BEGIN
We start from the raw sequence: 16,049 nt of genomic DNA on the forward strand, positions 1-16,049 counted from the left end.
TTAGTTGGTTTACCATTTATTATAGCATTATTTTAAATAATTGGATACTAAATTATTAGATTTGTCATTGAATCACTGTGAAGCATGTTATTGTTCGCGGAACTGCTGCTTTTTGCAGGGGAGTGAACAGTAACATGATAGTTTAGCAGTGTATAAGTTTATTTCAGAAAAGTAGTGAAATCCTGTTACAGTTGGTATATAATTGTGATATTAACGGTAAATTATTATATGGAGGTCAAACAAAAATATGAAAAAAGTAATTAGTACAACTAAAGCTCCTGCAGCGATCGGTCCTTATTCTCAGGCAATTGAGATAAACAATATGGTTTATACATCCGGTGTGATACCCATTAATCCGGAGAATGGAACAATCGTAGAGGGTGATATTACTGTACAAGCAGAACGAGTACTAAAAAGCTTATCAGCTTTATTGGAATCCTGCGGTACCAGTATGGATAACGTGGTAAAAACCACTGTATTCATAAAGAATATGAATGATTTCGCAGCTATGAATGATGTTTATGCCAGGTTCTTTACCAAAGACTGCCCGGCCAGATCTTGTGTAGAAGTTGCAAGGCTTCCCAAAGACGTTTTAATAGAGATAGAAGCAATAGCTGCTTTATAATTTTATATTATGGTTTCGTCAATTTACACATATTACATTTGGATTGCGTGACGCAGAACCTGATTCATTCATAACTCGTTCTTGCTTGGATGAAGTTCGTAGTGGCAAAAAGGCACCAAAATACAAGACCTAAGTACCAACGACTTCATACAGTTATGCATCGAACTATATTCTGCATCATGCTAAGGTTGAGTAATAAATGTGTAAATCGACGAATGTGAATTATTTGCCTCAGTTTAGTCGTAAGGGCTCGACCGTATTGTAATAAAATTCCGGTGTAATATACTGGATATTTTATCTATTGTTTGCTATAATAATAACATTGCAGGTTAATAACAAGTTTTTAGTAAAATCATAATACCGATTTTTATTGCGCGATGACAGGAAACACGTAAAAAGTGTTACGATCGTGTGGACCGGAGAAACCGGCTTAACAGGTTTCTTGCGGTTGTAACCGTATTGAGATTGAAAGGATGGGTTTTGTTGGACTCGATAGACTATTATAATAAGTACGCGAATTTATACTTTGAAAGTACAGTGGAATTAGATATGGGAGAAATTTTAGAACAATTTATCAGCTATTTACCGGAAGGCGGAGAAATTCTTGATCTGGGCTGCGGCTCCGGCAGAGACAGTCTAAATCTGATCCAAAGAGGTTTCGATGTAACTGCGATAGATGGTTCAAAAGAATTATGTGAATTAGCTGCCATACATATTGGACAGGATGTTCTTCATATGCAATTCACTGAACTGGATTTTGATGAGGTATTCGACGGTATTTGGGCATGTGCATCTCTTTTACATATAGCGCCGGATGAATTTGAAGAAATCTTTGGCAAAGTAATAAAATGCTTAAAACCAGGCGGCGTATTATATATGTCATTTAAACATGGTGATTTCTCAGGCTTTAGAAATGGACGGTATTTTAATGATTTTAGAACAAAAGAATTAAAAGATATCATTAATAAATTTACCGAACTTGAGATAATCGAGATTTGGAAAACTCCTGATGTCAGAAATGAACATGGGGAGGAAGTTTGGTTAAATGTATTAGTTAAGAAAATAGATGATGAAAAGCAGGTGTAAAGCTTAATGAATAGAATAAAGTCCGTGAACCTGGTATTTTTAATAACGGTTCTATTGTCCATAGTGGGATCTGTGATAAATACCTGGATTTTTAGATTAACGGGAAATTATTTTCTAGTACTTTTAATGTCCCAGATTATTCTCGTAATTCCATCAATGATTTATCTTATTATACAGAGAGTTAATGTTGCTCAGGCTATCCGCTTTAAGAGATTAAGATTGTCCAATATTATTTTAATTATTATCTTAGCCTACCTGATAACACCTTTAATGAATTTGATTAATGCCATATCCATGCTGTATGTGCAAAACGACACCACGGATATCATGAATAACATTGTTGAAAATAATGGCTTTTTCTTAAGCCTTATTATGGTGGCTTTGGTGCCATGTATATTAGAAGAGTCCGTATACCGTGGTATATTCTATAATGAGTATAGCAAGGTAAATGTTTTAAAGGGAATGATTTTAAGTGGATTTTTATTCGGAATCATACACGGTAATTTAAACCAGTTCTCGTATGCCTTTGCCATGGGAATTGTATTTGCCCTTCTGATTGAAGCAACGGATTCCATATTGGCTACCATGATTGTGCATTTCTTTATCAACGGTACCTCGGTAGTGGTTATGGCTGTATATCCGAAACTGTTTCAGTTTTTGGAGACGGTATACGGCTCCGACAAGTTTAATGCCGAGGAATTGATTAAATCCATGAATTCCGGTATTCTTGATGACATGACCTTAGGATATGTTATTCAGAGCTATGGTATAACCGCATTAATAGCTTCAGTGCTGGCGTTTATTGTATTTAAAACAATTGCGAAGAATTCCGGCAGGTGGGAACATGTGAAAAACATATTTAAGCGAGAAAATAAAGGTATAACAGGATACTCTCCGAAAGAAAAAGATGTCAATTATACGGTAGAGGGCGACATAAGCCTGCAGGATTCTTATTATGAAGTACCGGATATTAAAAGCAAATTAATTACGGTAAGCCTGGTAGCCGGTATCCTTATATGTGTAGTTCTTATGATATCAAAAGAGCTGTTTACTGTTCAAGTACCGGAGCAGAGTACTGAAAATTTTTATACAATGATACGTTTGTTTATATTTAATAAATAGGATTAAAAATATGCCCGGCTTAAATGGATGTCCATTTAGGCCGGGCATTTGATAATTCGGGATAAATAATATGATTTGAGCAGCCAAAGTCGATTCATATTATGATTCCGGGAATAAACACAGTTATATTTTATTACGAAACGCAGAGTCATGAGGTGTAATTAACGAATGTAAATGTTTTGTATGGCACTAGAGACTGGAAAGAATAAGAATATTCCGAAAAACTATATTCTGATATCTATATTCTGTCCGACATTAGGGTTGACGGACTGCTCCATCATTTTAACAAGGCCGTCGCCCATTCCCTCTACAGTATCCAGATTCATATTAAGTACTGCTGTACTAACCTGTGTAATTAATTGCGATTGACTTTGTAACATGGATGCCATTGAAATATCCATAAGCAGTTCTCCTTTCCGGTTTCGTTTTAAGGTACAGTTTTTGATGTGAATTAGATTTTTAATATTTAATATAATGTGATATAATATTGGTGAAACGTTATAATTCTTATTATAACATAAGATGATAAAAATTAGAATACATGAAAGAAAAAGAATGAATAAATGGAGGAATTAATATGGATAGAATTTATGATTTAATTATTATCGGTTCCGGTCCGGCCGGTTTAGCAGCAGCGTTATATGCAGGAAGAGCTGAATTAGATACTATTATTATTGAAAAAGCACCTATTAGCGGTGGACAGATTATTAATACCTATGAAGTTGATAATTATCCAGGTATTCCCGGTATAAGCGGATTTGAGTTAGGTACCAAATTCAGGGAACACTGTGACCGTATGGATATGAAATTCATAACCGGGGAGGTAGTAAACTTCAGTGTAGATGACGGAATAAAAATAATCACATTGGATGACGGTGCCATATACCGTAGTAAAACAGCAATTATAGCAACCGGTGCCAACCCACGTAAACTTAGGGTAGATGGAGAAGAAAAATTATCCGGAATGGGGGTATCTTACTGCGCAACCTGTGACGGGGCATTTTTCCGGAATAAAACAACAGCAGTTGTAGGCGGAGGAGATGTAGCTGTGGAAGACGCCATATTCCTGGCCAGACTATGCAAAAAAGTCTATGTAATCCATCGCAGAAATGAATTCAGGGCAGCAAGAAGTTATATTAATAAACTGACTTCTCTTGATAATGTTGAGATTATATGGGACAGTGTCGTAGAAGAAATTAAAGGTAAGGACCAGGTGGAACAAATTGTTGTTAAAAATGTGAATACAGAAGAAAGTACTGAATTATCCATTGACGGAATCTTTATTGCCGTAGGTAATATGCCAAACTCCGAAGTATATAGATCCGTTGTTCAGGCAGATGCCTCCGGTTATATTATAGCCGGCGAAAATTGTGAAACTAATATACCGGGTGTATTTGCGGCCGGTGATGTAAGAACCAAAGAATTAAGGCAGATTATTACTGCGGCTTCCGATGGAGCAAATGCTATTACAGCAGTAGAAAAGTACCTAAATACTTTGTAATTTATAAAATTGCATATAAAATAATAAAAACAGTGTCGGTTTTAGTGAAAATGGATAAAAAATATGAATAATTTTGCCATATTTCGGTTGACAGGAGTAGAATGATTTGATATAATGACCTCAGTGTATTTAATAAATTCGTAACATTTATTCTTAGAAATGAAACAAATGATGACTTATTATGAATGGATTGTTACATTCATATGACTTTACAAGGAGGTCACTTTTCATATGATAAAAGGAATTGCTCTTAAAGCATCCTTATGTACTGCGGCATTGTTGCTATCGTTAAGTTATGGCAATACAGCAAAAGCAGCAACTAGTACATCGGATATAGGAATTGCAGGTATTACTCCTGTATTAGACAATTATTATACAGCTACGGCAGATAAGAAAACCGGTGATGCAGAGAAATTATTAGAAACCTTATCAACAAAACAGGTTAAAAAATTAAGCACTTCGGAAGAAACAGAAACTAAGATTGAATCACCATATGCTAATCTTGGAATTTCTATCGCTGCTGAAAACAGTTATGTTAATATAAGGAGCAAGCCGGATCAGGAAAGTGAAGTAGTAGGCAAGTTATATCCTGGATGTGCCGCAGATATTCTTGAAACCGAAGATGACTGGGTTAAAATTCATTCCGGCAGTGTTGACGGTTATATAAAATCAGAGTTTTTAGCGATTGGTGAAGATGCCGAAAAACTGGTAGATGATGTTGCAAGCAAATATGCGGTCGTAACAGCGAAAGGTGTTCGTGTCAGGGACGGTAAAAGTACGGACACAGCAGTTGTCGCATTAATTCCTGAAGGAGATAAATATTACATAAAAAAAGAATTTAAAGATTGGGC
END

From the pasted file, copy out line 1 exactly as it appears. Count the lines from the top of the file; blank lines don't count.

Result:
We start from the raw sequence: 16,049 nt of genomic DNA on the forward strand, positions 1-16,049 counted from the left end.